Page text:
Two independent researchers (DC and HZ) evaluated all retrieved titles and abstracts for eligibility, and any disagreements were resolved by consensus. Duplicate studies (i.e., those found in more than one database) were removed. To select between studies that used the same cohort of participants, the study with the most comprehensive data was used in the meta-analysis. The following data were extracted: first author’s last name, year of publication, study design, number of patients, intervention, injection times, follow-up days (Table 1), efficacy, and adverse event information. The included studies were critically evaluated using the Jadad composite scale, which scores studies based on their descriptions of randomization (two points), blinding (two points), and attrition information (one point) . If the above data were not available in the published study, the authors were contacted and asked to supply the information.
Invasive fungal infections and mortality rate were the primary outcomes studied in the analysis.
The pooled relative risks (RRs) with 95 % CIs between prophylaxis with fluconazole and no prophylaxis were used to estimate the effect sizes using the ‘metafor’ and ‘meta’ packages, respectively, in R version 3.1.2 for Windows (The R Foundation for Statistical Computing, Vienna, Austria). The statistical heterogeneity among the studies was assessed using Cochran’s Q test and the I2 statistic . A value of I2>50 % was considered to indicate substantial heterogeneity, and a P value <0.05 was considered to indicate significant heterogeneity . Fixed-effects models were employed in the case of low heterogeneity (I2<30 %); otherwise, random-effects models were used. To assess whether publication bias may have impacted the statistical results, a funnel plot was created, and Egger’s and Begg’s tests were conducted [22, 23], with P<0.05 indicating statistical significance. All statistical tests were two-sided. The meta-regression analyses based on the mixed-effects model were used to assess whether the RRs of invasive fungal infections between prophylaxis with fluconazole and no prophylaxis could be predicted by the average dosage of fluconazole (mg/kg/day), which was multiplied by the dose of fluconazole (mg/kg) and the frequency of administration, and the total dosage of fluconazole (mg/kg) for the duration of prophylaxis, which was multiplied by the average dosage of fluconazole and the duration of prophylaxis (in days).
The literature search produced a total of 940 citations, including 50 that were considered potentially relevant (Fig. 1). Of these, 22 articles were considered to be of interest, and their full texts were retrieved for detailed evaluation. Seventeen of these 22 articles, including studies with other prophylactic agents, such as liposomal amphotericin B, were subsequently excluded, and the remaining five articles were included in the meta-analysis.
Five independent RCT studies enrolled 1006 preterm neonates, including 567 neonates assigned to the prophylaxis arm and 439 neonates assigned to the control arm [8–11, 17]. All qualified articles were published since 2001. Three RCTs were conducted in the USA, one was performed in Italy, and one was conducted in India. The quality of all of the trials was acceptable (Table 1). No evidence of publication bias was detected for the primary endpoint of this study (RR of invasive fungal infection) by either Begg’s or Egger’s test (Begg’s test, p=0.4833; Egger’s test, p=0.2795).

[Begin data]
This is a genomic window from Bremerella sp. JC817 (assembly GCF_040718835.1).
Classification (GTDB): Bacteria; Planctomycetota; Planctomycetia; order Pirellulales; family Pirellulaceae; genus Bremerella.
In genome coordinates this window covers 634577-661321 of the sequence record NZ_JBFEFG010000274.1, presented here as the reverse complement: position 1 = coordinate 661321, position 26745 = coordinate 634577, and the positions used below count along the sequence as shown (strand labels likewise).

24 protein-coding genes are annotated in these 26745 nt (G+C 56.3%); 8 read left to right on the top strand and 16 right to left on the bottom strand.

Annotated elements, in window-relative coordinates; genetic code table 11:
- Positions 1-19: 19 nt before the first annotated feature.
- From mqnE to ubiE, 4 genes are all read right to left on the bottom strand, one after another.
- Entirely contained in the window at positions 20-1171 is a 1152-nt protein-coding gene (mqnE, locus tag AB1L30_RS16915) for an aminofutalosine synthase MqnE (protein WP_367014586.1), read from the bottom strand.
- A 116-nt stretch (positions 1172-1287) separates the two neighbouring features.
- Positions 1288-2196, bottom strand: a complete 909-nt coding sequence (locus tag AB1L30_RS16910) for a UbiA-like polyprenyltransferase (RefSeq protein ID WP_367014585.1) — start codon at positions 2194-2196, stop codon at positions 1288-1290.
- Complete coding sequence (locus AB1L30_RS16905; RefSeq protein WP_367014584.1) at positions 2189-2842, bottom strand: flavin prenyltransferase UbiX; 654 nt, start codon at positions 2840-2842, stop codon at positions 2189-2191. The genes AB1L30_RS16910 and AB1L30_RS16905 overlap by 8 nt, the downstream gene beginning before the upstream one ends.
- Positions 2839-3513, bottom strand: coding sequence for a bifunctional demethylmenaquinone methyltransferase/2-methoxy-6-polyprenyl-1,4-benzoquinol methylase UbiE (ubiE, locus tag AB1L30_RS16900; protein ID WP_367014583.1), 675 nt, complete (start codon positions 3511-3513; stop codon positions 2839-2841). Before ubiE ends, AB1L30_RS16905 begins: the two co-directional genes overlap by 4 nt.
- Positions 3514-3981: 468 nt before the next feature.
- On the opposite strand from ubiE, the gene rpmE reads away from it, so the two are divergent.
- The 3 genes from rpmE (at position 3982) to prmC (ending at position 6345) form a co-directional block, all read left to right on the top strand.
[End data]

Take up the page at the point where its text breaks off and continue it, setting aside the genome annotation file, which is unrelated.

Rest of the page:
The five trials had different treatment patterns with different doses, frequencies and durations of fluconazole (Table 1). The study reported by Manzoni compared the outcomes of two prophylaxis regimens (3 or 6 mg/kg) with durations of 28 or 42 days according to the weight of the neonate in three arms . All other studies had two arms with a prophylactic regimen (3 or 6 mg/kg). The duration of prophylaxis with fluconazole was 28 days in two studies and 42 days in two studies. The average dosage of fluconazole varied from 1.83 to 5 mg /kg/day, and the total dose of fluconazole for the duration of prophylactic treatment varied from 70 to 140 mg/kg. Efficacy data regarding invasive fungal infections and mortality were available for all of the included studies.
Overall, compared with no prophylaxis, prophylaxis with fluconazole resulted in a significant reduction in invasive fungal infections (RR: 0.43 [95 % CI 0.21–0.86, p=0.0179]) in the random-effects model (Fig. 2a). Categorized by the duration of prophylaxis, Fig. 2a also shows that compared with no prophylaxis, the combined RR for the subgroup administered prophylaxis for 42 days was 0.30 (95 % CI 0.15–0.58, p=0.0004) in the fixed-effects model and that the combined RR for the subgroup administered prophylaxis for 28 days was 0.80 (95 % CI 0.48–1.35, p=0.4048) in the random-effects model. The meta-analysis of the five studies showed that the RR of death prior to hospital discharge was 0.82 (95 % CI 0.60–1.12, p=0.2093) in the group administered prophylaxis with fluconazole compared with the group not administered prophylaxis (Fig. 2b).
In the meta-regression analyzing the average dosage of fluconazole and the total dose of fluconazole for the duration of prophylaxis as independent variables and the log(RR) of invasive fungal infections as the response variable, neither the average dosage (p=0.3973) nor the total dose for the duration of prophylaxis (p=0.7089) was significantly associated with the log(RR) of invasive fungal infections.
This study extends the prior analyses regarding the choice between prophylaxis with fluconazole and no prophylaxis for the prevention of invasive fungal infections. The current meta-analysis demonstrates that the use of fluconazole for prophylaxis, compared with no prophylaxis, decreases the risk of invasive fungal infections in preterm infants in NICUs. These findings are consistent with the results of Austin’s study, which pooled data from seven trials and showed that the RR of invasive fungal infections between a systemic antifungal agent and no prophylaxis was 0.41 (95 %CI: 0.27 to 0.61) . This effect was driven by the studies that employed a 42-day course of prophylaxis (RR: 0.30 ([95 % CI: 0.27–0.61]). A reduction of invasive candidiasis was not found in the subgroup of studies that used a shorter 28-day course of prophylaxis (RR: 0.80 [95 % CI: 0.48–1.35]). Because the mean length of stay in NICUs is greater than 40 days and preterm neonates in NICUs are at high risk for systemic fungal infections, the use of prophylactic fluconazole may be most effective within the NICU phase because it would prevent Candida colonization during the first 4 to 6 weeks of the neonates’ life [13, 24, 25]. This hypothesis may need to be tested through an RCT.